Rebsamen Manuele, Tenure Track Assistant Professor

Manuele Rebsamen received his PhD in 2011 from the University of Lausanne working in the laboratory of Jürg Tschopp on innate immunity and cell death pathways, with a main focus on the characterization of pathogen recognition receptors involved in viral sensing.

Manuele then joined the laboratory of Prof. Giulio Superti-Furga at CeMM, the Research Center for Molecular Medicine of the Austrian Academy of Sciences as an EMBO and Marie Sklodowaska-Curie postdoctoral fellow. In Vienna, he investigated the role of solute carrier (SLC) proteins first in nutrient sensing and cell growth, and subsequently in cell death and innate immunity, which led to the identification of the novel innate immune adaptor protein TASL. In August 2020, he joined the Department of Biochemistry as a Tenure-track Assistant Professor. His research will focus on the role of SLCs and TASL in innate immune responses, autoimmunity, and immunometabolism.

Research Interests

The Rebsamen laboratory studies the signaling pathways and metabolic processes that allow immune cells to detect and respond to invading pathogens, and their implication in autoimmune diseases. A particular interest of the lab is the characterization of the role of solute carriers (SLCs) in immune functions and immunometabolism. These transporters play a critical role in cellular metabolism by mediating exchanges of nutrients, metabolites and chemical matter between the environment and the intracellular milieu as well as between subcellular organelles. Moreover, mounting evidence, including our studies on SLC38A9 and SLC15A4, suggests that SLCs can also work as signaling hubs controlling the activation of central transduction pathways. Our research aims at providing a better understanding of the signaling and metabolic processes controlling innate immune responses and autoimmune disease, and thereby contributing to identify potential targets for therapeutic intervention.

Characterization of SLC15A4 and the innate immune adaptor TASL in (auto)immunity

The initiation of immune responses relies on the recognition of invading pathogens by a variety of pattern recognition receptors (PRR) located in different cellular compartments. Endosomal Toll-like receptors (TLRs) play a crucial role in innate immune activation by detecting microbial-derived nucleic acids. Importantly, dysregulation of these processes leading to aberrant activation by endogenous ligands is associated with autoinflammatory and autoimmune conditions, including systemic lupus erythematosus (SLE).

By studying SLC15A4, an endolysosomal SLC implicated in endosomal TLR function and SLE by both human genetics and animal studies, we recently identified the interacting protein TASL as a novel innate immune adaptor. Upon TLR stimulation, TASL mediates the recruitment and activation of the transcription factor IRF5. Deletion of SLC15A4 or TASL impairs therefore endolysosomal TLR responses. Mechanistically TASL recruits IRF5 via a specific pLXIS motif, which in the three canonical innate immune adaptors MAVS, STING and TRIF, mediates binding and activation of IRF3.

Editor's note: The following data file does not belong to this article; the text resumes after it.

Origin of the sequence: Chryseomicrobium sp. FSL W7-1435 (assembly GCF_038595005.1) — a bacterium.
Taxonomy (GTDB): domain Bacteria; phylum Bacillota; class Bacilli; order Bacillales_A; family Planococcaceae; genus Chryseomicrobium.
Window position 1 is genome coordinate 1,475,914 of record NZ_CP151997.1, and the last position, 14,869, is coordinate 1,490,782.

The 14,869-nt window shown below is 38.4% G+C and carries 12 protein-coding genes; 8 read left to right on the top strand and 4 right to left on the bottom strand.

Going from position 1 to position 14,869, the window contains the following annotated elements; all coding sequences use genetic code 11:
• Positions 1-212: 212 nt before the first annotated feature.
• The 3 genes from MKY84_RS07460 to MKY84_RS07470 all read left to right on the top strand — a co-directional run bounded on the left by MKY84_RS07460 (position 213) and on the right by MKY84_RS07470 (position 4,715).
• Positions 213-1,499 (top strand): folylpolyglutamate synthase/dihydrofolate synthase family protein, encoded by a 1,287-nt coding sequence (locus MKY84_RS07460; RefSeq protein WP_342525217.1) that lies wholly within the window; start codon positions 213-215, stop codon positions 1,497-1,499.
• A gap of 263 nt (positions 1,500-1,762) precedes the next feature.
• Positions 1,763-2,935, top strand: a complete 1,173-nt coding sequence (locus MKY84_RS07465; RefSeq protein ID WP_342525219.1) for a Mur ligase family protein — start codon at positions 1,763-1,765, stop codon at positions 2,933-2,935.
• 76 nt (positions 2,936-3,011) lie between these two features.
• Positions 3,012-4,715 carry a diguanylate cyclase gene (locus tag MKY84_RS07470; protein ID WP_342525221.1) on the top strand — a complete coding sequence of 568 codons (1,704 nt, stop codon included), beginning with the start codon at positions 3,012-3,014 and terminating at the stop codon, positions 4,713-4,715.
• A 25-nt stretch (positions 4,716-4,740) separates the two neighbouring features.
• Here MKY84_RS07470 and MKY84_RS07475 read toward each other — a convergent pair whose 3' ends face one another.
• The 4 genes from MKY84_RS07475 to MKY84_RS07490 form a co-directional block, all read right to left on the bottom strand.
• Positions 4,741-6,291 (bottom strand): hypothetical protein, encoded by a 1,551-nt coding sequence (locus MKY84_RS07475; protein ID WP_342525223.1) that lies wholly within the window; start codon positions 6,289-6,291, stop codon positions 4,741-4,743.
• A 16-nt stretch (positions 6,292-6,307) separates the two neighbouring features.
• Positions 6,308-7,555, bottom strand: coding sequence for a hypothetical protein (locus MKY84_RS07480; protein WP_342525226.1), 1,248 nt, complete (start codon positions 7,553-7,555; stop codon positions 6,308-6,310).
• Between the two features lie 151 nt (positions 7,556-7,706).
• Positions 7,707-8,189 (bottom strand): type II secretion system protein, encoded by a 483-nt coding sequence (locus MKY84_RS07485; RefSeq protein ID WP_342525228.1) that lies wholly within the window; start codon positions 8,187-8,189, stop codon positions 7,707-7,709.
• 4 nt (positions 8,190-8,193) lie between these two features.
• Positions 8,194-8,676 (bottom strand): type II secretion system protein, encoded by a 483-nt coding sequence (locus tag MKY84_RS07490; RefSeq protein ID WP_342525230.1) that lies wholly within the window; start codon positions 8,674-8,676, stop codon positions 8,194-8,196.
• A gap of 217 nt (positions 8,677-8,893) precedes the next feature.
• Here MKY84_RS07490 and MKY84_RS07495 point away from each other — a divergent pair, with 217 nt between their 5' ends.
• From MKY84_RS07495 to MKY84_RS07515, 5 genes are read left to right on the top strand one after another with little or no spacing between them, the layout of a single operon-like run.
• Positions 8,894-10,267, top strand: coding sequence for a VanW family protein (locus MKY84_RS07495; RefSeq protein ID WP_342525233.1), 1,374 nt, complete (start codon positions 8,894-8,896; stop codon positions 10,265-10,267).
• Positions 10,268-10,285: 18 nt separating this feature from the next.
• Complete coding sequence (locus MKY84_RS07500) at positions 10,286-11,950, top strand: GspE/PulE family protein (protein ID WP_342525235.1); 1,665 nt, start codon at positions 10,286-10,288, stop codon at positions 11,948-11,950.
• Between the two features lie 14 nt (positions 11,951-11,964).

The current focus of the lab is the characterization of the molecular mechanisms and the regulatory processes controlling the SLC15A4/TASL/IRF5 pathway as well as the definition of its pathophysiological relevance in innate immune responses and autoimmunity. To achieve these goals, we employ state-of-the-art biochemical, molecular and cell biological approaches (including proteomics and CRISPR/Cas9-based screening technologies) as well as in vivo studies.


Key words: Innate Immunity, Solute Carriers, Signaling, Pattern Recognition Receptors, Autoimmunity

Representative Publications

Heinz LX, Lee J, Kapoor U, Kartnig F, Sedlyarov V, Papakostas K, César-Razquin A, Essletzbichler P, Goldmann U, Stefanovic A, Bigenzahn JB, Scorzoni S, Pizzagalli MP, Bensimon A, Müller AC, King FJ, Li J, Girardi E, Mbow ML, Whitehurst CE, Rebsamen M#, Superti-Furga G# (#Corresponding authors). TASL is the SLC15A4-associated adaptor for IRF5 activation by TLR7-9. Nature, 2020 May;581(7808):316-322. doi: 10.1038/s41586-020-2282-0


Fauster A*, Rebsamen M*,#, Willmann KL, César-Razquin A, Girardi E, Bigenzahn JW, Schischlik F, Scorzoni S, Bruckner M, Konecka J, Hörmann K, Heinz LX, Boztug K and Superti-Furga G# (*Equal contribution, #Corresponding authors). Systematic genetic mapping of necroptosis identifies SLC39A7 as a modulator of death receptor trafficking. Cell Death and Differentiation, 2019 Jun;26(6):1138-1155. doi: 10.1038/s41418-018-0192-6


Rebsamen M, Pochini L, Stasyk T, de Araújo ME, Galluccio M, Kandasamy RK, Snijder B, Fauster A, Rudashevskaya EL, Bruckner M, Scorzoni S, Filipek PA, Huber KV, Bigenzahn JW, Heinz LX, Kraft C, Bennett KL, Indiveri C, Huber LA, Superti-Furga G. SLC38A9 is a component of the lysosomal amino acid sensing machinery that controls mTORC1. Nature, 2015 Mar 26,  519(7544):477-8. doi: 10.1038/nature14107





Manuele Rebsamen

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